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Hot work: don’t play with fire

Hot work is one of the most frequent causes of fire in the workplace. What precautions should be taken when welding or soldering, or when using tools that create sparks? We have some expert advice.

What is hot work?

When we talk about hot work, we’re talking about work done with tools that use a naked flame or produce heat or sparks. For example, welding and related processes such as arc welding, oxy-fuel gas welding, open-flame soldering, soldering, thermal spraying, oxygen cutting, and arc cutting.
Note that hot work is regulated by section 5.2 of the National Fire Code.

Before you start

Use the right method

In food, wood and plastic processing plants, recycling centres, and commercial and industrial buildings, hot work is used for a variety of tasks (repairing infrastructure, cutting metal, etc.). But they might not always be the most appropriate, or the safest. Hot work could often be replaced with other processes. Here are some examples:

Soldering Mechanical bolting
Saw or torch cutting Manual hydraulic sharing
Radial saw or torch cutting Mechanical pipe cutting

Prepare the work area

Ideally, the hot work should be performed in a designated fire-safe area such as a maintenance shop. As you’re working with tools that produce sparks, it’s important to clear the area of any combustible or flammable material. Here are a few precautions to take:

Checklist – Work area

  • If possible, choose a maintenance workshop or isolated outdoor area.
  • Ensure that the chosen workshop is made of fireproof or fire-resistant material. Inspect the area to ensure that structural elements (dividers, walls, ceilings) don’t contain combustible material.
  • Remove any flammable, combustible or explosive material within 11 m (35 ft.) of the work area.
  • If this material can’t be moved elsewhere, cover it with a thermal protective shield or fire-resistant tarpaulins. Pay special attention to gas pipes and equipment that sparks or hot material could come into contact with it.
  • Clean the floor to remove any trace of combustible material (such as sawdust, dust, grease or oil). If the floor is made of combustible material, dampen it with water or cover it with fire-retardant tarps or wet sand.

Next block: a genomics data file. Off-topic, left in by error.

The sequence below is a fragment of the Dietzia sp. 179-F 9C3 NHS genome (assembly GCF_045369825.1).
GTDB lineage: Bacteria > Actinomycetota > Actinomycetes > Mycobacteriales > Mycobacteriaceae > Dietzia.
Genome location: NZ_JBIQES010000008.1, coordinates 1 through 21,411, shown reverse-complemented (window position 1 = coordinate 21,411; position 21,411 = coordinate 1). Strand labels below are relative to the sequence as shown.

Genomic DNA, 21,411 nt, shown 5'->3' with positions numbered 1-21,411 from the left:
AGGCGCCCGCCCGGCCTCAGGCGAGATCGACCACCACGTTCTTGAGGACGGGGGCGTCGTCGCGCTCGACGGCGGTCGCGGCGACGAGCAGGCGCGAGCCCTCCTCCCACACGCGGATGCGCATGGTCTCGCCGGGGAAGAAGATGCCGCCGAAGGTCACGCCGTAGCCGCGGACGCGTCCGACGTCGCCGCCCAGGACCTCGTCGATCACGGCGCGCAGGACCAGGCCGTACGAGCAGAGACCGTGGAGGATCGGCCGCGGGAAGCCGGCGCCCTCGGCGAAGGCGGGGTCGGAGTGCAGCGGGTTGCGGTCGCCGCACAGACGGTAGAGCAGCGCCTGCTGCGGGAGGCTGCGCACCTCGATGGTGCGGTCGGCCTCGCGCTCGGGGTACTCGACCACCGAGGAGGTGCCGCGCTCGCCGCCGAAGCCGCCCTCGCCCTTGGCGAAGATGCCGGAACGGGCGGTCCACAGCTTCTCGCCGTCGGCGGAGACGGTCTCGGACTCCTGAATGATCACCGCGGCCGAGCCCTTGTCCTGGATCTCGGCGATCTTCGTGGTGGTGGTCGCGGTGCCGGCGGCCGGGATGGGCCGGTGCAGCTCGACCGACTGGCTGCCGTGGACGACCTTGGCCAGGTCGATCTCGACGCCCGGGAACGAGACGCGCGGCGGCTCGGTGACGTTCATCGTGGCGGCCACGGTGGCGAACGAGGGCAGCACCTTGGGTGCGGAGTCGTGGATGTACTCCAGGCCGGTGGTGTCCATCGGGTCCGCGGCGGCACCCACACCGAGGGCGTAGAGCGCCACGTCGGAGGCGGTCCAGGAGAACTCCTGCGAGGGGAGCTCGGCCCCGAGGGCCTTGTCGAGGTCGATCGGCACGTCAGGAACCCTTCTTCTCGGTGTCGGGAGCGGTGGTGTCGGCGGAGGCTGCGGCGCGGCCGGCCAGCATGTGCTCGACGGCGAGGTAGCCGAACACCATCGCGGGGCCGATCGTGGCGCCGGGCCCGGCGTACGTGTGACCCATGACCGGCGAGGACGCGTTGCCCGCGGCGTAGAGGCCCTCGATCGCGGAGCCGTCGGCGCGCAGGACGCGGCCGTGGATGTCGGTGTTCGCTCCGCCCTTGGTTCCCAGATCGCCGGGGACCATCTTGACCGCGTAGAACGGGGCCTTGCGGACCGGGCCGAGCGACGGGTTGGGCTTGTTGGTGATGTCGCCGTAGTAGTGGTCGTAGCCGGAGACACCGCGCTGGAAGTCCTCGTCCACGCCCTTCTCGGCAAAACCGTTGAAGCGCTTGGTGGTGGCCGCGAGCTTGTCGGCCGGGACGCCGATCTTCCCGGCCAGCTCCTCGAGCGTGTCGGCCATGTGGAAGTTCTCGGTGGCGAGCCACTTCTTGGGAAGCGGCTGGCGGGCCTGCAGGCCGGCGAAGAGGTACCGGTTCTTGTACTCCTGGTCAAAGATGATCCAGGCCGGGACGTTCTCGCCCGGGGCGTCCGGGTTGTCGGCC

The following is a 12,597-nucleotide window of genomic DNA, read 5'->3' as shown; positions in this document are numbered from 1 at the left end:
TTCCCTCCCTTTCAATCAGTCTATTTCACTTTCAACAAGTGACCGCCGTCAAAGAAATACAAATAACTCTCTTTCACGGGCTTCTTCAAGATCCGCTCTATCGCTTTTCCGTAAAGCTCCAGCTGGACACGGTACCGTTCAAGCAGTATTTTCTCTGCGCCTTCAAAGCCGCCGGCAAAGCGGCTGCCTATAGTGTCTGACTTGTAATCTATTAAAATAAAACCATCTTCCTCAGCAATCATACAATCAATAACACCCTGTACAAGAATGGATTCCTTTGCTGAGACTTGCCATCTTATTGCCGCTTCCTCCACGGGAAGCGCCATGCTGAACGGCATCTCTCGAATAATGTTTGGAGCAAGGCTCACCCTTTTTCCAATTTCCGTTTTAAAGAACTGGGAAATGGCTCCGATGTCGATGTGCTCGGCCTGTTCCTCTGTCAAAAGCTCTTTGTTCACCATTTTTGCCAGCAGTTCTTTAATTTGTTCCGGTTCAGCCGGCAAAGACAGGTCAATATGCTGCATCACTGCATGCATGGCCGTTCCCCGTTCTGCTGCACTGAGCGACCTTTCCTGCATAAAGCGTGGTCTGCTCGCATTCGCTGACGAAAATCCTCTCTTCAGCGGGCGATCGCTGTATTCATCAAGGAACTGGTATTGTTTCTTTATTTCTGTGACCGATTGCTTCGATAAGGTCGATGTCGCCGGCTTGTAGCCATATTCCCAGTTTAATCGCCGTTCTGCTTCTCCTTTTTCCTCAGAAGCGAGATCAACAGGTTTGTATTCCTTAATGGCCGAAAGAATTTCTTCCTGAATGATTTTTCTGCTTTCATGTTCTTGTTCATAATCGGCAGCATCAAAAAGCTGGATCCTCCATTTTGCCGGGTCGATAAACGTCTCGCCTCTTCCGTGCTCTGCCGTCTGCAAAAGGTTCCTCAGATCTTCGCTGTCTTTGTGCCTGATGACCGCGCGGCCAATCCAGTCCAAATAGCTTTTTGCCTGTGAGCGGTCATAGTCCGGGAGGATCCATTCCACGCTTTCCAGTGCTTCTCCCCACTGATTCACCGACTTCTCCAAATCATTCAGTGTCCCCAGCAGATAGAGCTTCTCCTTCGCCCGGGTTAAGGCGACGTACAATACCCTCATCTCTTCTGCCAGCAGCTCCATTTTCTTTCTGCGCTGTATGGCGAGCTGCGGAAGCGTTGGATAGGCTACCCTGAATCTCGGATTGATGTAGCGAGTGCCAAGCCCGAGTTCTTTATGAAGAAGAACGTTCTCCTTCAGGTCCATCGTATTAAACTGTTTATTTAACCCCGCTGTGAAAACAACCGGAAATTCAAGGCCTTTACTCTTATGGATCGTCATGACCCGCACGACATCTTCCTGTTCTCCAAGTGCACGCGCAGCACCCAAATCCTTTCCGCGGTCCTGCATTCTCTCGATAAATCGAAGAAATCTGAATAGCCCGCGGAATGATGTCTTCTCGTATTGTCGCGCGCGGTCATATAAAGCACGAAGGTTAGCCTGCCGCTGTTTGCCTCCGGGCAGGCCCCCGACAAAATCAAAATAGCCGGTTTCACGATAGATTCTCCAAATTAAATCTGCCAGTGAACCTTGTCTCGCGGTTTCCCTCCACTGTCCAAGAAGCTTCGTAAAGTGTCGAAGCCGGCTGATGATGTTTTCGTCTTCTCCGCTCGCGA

• Vacuum away combustible debris from inside ventilation or other service duct openings to prevent ignition. Close ventilation ducts and seal cracks to keep smoke from spreading throughout the building. Cover duct openings with fire-resistant material.
  • Verify that the equipment used for hot work is in good working order.
  • Check that the automated fire protection system is activated and fully operational.
  • Keep a hose and fire extinguishers within reach.
  • To avoid electrocution, only use water AFTER electrical circuits have been turned off.


During hot work, someone (fire watch) should keep an eye on the sparks or flames produced. All sources of ignition must remain in the secure area and the hot work permit must be clearly visible.


As sparks produced when carrying out hot work can remain dormant before catching fire, keep a close eye on the area for a full hour after the work is done. Inspect the area once every hour for three hours, and keep a record of the process.

To ensure the safety of you and your workers, see that you’ve fully understood, evaluated and managed the risks associated with hot work. Refer to your broker or loss prevention representative for additional details.

This document is provided for information purposes only and should not be considered exhaustive or as advice. Intact Insurance makes no representation and offers no guarantees that using this information will prevent damage or reduce your premium. Your insurance contract prevails at all times; consult it for a full description of guarantees and exclusions. Certain conditions, limitations and exclusions apply.

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